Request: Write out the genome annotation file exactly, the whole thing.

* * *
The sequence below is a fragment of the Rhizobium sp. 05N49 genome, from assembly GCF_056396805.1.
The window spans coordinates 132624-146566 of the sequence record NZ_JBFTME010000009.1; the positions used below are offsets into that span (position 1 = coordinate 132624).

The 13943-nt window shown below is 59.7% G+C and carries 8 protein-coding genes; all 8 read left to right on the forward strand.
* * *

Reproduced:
The sequence below is a fragment of the Rhizobium sp. 05N49 genome, from assembly GCF_056396805.1.
The window spans coordinates 132624-146566 of the sequence record NZ_JBFTME010000009.1; the positions used below are offsets into that span (position 1 = coordinate 132624).

The 13943-nt window shown below is 59.7% G+C and carries 8 protein-coding genes; all 8 read left to right on the forward strand.